Boren purchased his first laptop--an NEC 386 notebook computer costing $7,500--and the software package Corel Draw as a test: he wanted to see how computers could facilitate the design process. With the help of employees in the company's design center, he loaded Corel's off-the-shelf design program ($489; 800-772-6735; www.corel.com) and added a few of Gulf's basic sign configurations and fonts. A few months later, Boren handed the notebook to salesman Perry Powell and told him to use it when he called on customers. The length of Powell's sales calls quickly shrank from three hours to an hour, and within a few months he became the company's number one salesperson.
Boren would have loved all 200 of his salespeople to follow Powell's lead, but he couldn't afford to buy each one a laptop. And because they operate as independent contractors, he couldn't force them to lay out the money themselves. So he began waging a major high-tech campaign, and little by little he converted half the reps. The hundred who held out, he says, said they didn't need laptops. "But what they really meant," he adds, "was that they were afraid of them."
Those who use the laptops are selling in a completely new way. Each week Boren gathers fresh graphics from some of the top design firms in the country and sends them to his sales force on disk or by E-mail to use in creating signs. At any one time, the salespeople have no fewer than 400 pieces of artwork on file. Many salespeople have added portable scanners and digital cameras to their arsenal as well. Boren urges his salespeople to invest in high-resolution screens, even though they add about $1,000 to the cost of the laptop. "People are always hovered around a laptop during a sales call," he says, "so the picture should look good from every angle."
Three years after Gulf launched the laptop program, its sales had increased by 29%--after five years of revenue stagnation. And the salespeople who'd invested in the technology reported an average increase of 25% in sales. In fact, 45 of the 50 reps rewarded recently with a trip to Hawaii for hitting or exceeding their 1996 monthly quotas had laptop computers. That statistic did it for Boren. After returning from Hawaii, he embarked on a two-week tour of 14 states to visit his reps and announce a contest. If the reps reached a certain sales goal within one month, he said, they'd win a free Pentium notebook computer. The results were startling: one rep reached the goal in three days. Boren plans on giving out some 50 laptops and has budgeted $2,300 for each.
It makes you wonder: Maybe his reps weren't afraid after all; maybe they were just short on cash.
OVERHAULING THE COMPANY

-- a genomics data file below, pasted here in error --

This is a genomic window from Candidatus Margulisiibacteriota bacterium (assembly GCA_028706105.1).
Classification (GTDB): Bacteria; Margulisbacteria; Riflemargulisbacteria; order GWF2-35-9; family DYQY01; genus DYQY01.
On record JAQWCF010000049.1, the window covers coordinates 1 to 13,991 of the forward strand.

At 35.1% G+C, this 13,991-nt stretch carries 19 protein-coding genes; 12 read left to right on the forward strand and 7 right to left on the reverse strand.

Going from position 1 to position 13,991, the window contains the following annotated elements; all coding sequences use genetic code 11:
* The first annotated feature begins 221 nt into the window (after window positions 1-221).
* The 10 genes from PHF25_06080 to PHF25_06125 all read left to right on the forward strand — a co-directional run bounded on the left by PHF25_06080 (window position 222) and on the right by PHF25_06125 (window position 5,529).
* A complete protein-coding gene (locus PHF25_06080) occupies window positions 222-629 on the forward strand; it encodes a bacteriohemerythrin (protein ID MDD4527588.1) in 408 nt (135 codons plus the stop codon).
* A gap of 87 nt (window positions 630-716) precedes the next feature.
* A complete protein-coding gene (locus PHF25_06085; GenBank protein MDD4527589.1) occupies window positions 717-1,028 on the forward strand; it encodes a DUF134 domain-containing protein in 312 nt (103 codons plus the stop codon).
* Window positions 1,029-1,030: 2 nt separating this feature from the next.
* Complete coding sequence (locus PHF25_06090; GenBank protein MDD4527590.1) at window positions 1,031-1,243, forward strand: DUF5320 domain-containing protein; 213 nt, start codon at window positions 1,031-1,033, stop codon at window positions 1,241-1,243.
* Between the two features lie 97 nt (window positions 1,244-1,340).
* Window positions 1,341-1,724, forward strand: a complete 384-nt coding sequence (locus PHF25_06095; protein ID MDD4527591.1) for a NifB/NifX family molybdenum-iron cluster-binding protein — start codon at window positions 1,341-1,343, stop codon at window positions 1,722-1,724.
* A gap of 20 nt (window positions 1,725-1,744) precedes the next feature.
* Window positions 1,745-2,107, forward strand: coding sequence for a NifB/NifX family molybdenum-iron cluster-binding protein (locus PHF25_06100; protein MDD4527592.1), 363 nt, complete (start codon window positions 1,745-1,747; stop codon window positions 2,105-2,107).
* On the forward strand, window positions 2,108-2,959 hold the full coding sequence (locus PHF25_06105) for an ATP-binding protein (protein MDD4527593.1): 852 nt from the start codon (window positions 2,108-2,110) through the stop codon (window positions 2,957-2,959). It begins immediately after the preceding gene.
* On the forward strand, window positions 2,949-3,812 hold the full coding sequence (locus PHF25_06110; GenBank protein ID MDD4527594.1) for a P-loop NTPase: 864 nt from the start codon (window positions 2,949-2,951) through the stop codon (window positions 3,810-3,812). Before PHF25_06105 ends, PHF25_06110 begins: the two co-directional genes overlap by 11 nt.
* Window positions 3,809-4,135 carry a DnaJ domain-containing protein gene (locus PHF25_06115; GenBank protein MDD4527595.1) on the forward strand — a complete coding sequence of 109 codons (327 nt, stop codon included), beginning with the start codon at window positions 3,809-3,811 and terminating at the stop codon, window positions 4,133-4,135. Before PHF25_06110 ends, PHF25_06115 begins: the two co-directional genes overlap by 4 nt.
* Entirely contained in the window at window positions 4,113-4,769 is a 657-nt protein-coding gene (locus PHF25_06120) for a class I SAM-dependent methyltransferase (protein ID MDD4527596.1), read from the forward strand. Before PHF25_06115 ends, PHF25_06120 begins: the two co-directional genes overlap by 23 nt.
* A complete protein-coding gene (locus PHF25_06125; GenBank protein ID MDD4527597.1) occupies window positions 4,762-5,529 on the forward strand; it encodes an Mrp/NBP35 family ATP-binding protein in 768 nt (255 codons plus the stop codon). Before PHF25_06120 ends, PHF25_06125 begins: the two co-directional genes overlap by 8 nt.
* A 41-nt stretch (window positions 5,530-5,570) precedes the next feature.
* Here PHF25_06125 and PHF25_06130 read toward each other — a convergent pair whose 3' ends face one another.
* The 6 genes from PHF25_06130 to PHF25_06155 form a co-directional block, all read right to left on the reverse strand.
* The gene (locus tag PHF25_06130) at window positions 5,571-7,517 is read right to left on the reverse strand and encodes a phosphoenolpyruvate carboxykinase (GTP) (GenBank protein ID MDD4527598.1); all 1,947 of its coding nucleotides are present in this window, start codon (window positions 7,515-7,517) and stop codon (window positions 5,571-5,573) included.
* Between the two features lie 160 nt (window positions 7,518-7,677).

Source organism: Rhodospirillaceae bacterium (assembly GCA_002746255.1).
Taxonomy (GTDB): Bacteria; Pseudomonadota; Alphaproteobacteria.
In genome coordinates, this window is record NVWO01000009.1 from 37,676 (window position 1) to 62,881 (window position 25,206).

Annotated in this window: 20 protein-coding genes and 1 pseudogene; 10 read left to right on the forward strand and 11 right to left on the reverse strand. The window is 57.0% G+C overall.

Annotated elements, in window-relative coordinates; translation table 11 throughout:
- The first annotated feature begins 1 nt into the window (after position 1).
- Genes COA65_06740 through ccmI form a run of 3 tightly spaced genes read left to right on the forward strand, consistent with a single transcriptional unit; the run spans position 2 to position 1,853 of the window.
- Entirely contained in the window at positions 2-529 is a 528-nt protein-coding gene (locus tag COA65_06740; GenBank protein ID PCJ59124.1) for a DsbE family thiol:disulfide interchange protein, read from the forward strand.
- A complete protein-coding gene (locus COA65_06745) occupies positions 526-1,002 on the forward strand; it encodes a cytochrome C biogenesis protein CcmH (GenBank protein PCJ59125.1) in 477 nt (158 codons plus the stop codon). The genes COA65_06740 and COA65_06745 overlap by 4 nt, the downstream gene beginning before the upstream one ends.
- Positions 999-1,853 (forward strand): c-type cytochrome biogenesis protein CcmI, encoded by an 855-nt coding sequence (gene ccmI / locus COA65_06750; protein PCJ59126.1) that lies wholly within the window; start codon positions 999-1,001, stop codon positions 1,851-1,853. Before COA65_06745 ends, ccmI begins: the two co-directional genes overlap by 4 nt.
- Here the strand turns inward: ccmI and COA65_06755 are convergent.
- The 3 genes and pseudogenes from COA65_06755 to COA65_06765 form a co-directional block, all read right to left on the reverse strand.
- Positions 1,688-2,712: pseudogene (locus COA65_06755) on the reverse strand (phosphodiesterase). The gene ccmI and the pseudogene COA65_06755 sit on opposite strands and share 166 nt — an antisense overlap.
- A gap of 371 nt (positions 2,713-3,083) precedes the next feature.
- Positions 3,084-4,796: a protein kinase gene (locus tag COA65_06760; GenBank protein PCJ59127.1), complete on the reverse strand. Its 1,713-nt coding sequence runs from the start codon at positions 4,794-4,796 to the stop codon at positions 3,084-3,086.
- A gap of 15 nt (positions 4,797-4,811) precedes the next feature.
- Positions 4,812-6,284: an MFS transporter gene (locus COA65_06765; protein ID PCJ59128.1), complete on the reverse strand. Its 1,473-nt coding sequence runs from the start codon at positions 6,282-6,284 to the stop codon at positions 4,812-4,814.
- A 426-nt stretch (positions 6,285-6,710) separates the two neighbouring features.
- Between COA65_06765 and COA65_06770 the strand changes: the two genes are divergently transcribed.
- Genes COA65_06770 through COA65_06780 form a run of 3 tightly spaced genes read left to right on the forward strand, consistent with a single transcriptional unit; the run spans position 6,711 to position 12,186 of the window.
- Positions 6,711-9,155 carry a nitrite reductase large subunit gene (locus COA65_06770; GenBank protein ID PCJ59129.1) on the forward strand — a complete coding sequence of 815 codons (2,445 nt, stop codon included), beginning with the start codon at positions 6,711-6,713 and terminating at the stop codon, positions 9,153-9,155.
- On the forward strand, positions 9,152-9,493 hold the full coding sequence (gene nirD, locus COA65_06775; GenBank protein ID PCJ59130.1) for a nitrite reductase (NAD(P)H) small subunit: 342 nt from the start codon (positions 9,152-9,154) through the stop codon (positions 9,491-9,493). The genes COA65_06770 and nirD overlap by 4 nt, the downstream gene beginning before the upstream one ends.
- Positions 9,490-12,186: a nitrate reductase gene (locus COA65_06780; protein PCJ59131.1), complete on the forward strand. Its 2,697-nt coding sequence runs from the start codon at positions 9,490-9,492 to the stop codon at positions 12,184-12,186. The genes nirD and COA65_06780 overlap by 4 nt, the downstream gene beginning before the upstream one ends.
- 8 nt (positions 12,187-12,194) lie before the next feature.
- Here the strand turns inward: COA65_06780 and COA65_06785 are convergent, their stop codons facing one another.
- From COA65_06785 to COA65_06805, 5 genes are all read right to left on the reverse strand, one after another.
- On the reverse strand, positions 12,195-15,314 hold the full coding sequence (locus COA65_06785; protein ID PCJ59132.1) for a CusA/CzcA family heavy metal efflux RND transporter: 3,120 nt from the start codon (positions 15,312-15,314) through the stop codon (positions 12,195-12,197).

While most small companies implement SFA one step at a time, the way Gulf Industries and Dormont did, a few find that automating sales sends a technological ripple through the entire organization. Multicom Communications, a $5-million sound, data, and communications contractor in St. Louis, is one such company.
Multicom is responsible for all the stuff you don't think about when you enter a building--like lighting, sound systems, computer networks, and surveillance. With a fleet of four salespeople and an overwhelming number of details to keep track of, founder and CEO Michael Koenig realized seven years ago that he needed a better way than tickler files to organize historical sales information and sales-meeting notes, and a more reliable system than sticky notes to help salespeople remember to follow up on leads. After researching his options, he decided to purchase Market Master, a marketing-and-sales software package from Breakthrough Productions ($395 to $1,995, depending on the number of users; 916-477-8685; Market Master). And though the program did what he wanted--and even increased sales five times over--it had an unexpected side effect: it highlighted the poor communication among departments once jobs were in the bag. "As sales were going up and up," says Koenig, "I could see the downside clearly: the rest of the company was much too low-tech."
Market Master, a Macintosh program, asks users to set up several general time frames for sales campaigns--including one for very hot leads, one for hot leads, one for cold leads, and one for very cold leads--and then applies those schedules automatically to clients, according to the salesperson's directions. For instance, a salesperson might specify that very hot leads get a follow-up phone call two days after the initial sales call and marketing literature one week later. He or she then designates which clients fall into which category. The software does the rest--collating, scheduling, guiding. When the salesperson next calls up a client's file on-screen, he or she will find a schedule detailing when to do each task. The software also automatically generates follow-up letters.
The prodding capabilities of Market Master appealed to Koenig, but what particularly impressed him was the program's ability to tailor marketing campaigns to different kinds of clients. That could mean anything from choosing what type of information will be sent to the customer to compressing a previously drafted six-month campaign down to three weeks--all at the click of a button.